RUN SG: Drawing from your expertise in long distance racing, what are some of your considerations when you look for a pair of competitive long distance performance shoes?
Rui Yong: Comfort and lightness! In Singapore, it’s also important for the upper to be breathable and light as we sweat a lot due to the climate. If the upper is heavy, it just soaks up all the sweat and makes things miserable. What the Velociti Elite has is a very thin upper, you can even see your feet through it.
Under Armour has managed to get the formula right with Velociti Elite; it’s light yet cushy enough to protect your feet. When I raced my best ever marathon time, it was with the prototype of the shoe and I really felt that it was a huge step up from traditional racing flats that I had previously. My feet a lot better protected towards the late stages of the marathon as compared to traditional racing flats where you have sore calves and your legs just feel really beat up from 30km onwards. I can actually try and race the last few kilometres rather than struggle through them!
RUN SG: You have been involved in the development of the Velociti Elite for some time. What are some of the ways you think that the shoes can be improved in its next iteration?
Rui Yong: Well, if you make the shoe even lighter and springier, that would be the most simple way to improve the shoe.
RUN SG: What would be your advice for runners aspiring to reach your level of performance?
Rui Yong: It’s really about consistency. In Singapore, what I observed to be the main issue is that people lack consistency especially when you start working in a full-time. You don’t really have a good work-life balance as your working (or studying) hours could be quite a lot. It’s just the way that our Singaporean culture is. But if you can find 30 minutes or an hour a day to go out for a run and 1 to 2 hours twice a week for key sessions, I think that’s the consistency that can help you keep building on your fitness and not lose everything that you have gained. So I think that consistency definitely helps and finding the right group to push yourself on hard days helps too (I run in groups twice a week, alone or with a buddy on other days).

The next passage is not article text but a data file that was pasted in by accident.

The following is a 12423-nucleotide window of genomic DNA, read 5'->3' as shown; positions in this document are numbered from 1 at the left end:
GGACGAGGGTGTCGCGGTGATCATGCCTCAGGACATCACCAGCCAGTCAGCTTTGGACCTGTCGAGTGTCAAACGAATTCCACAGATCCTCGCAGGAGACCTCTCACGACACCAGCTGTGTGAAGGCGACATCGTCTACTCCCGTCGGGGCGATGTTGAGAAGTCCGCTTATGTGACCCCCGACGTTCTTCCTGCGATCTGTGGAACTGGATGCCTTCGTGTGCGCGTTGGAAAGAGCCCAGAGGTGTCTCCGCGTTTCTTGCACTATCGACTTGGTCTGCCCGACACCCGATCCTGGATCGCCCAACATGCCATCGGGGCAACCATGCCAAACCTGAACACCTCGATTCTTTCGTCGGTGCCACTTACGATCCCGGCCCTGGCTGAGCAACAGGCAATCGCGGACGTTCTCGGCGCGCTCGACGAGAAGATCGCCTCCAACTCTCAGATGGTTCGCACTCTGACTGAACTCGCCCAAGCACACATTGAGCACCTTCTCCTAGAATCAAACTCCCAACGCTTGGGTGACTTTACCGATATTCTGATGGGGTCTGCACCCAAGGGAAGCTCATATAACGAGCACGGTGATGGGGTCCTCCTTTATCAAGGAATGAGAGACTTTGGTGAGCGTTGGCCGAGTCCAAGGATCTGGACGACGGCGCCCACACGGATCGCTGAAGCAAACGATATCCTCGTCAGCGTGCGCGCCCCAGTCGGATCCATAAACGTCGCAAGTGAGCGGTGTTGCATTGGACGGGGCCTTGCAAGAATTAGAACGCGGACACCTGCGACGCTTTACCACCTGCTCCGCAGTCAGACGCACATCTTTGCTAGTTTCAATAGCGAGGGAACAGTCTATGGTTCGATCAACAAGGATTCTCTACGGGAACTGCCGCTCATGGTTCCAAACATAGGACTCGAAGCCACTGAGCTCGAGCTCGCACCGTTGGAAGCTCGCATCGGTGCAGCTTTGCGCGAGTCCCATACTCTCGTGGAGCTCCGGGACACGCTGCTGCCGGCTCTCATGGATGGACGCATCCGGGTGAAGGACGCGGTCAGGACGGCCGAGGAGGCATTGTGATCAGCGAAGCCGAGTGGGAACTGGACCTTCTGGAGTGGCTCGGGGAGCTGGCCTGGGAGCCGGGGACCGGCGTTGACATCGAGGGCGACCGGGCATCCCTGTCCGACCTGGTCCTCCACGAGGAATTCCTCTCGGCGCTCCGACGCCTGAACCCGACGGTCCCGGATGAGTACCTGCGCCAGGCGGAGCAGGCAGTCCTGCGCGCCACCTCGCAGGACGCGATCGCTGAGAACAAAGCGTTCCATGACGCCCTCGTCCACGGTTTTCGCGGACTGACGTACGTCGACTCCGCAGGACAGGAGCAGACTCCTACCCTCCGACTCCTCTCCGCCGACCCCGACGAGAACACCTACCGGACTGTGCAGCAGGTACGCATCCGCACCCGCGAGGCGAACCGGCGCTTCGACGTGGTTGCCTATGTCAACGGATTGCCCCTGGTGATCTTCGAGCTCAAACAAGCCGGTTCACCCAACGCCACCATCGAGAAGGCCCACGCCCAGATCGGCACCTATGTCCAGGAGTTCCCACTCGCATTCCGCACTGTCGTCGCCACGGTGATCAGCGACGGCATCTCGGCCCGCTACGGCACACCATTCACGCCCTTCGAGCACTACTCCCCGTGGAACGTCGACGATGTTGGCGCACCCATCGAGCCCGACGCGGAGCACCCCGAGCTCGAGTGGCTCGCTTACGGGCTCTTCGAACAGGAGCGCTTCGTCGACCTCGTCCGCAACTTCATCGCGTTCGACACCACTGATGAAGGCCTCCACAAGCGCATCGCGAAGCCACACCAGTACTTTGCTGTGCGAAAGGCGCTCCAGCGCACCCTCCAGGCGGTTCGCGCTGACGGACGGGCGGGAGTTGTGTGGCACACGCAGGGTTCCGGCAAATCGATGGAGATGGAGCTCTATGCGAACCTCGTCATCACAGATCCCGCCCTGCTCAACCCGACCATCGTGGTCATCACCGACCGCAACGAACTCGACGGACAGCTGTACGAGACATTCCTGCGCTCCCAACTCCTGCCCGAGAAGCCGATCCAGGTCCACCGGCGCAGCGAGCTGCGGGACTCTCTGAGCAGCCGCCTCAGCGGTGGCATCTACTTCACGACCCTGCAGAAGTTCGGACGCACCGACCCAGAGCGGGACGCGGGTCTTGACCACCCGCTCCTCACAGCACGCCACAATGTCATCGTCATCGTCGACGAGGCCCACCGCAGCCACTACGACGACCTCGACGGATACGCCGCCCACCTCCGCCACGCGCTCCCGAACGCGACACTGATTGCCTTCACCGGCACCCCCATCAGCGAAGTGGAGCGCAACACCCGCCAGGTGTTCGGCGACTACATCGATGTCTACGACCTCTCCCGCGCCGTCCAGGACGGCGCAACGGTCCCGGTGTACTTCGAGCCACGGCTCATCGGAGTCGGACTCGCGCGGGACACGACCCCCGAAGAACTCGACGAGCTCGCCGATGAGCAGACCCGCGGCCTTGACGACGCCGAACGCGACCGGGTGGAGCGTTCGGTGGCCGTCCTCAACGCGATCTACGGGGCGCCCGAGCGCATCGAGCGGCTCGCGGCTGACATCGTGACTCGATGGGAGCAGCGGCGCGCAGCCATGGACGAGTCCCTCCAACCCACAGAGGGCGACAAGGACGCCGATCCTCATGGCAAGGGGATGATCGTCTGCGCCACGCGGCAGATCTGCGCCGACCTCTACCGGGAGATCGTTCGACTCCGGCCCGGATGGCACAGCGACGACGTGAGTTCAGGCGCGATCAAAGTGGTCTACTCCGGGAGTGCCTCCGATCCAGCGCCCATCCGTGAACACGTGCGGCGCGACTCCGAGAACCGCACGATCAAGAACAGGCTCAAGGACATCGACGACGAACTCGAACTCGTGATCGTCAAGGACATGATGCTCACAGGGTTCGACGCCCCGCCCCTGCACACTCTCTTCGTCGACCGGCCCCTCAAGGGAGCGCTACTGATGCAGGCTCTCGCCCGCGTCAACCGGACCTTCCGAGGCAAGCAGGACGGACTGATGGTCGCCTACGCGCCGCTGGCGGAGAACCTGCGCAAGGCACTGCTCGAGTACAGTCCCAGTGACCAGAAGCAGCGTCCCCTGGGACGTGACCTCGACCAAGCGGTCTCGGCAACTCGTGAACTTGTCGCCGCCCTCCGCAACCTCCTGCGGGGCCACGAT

Keep your easy days easy and your hard days hard. So for hard days I’m running faster than 3 minutes per kilometre whereas I can be running up to 6 minutes per kilometre on easy days. I really think that taking easy days easy is what helps with consistency. I’ve run 14:44 minutes for 5km and I’ve seen guys who have ran 15 to 18 minutes doing their easy runs at 4:30 minutes per kilometre whereas I’m doing easy runs at 5:30 to 6 minutes per kilometre. So someone is definitely doing something wrong and I don’t think that it’s me. It’s not how well you can run fast on easy days, it’s how well you can run fast at workouts. And if you’re really maximising your body on workout days, by default you wouldn’t be able to run really fast on easy days. When you don’t have that polarisation, you aren’t really achieving and it leads to a plateauing of fitness.
In Singapore, hydration and nutrition is obviously very important. I have a good partner, Pocari Sweat, for my hydration needs and I use PURE Sports Nutrition’s protein blends to supplement my nutrition. It at least gives the body the proteins necessary for recovery from hard sessions and doubles-up up as a breakfast smoothie for when you’re rushing to the office in the morning. These are the little things that can help your recovery.
Getting sleep is also important. 8 hours a day is ideal. Some of us are busier than others but if you can shoot for about there and try to make up for it whenever you can, I think that’ll be good.
The UA Flow Velociti Elite is now available online and in Under Armour Brand Houses.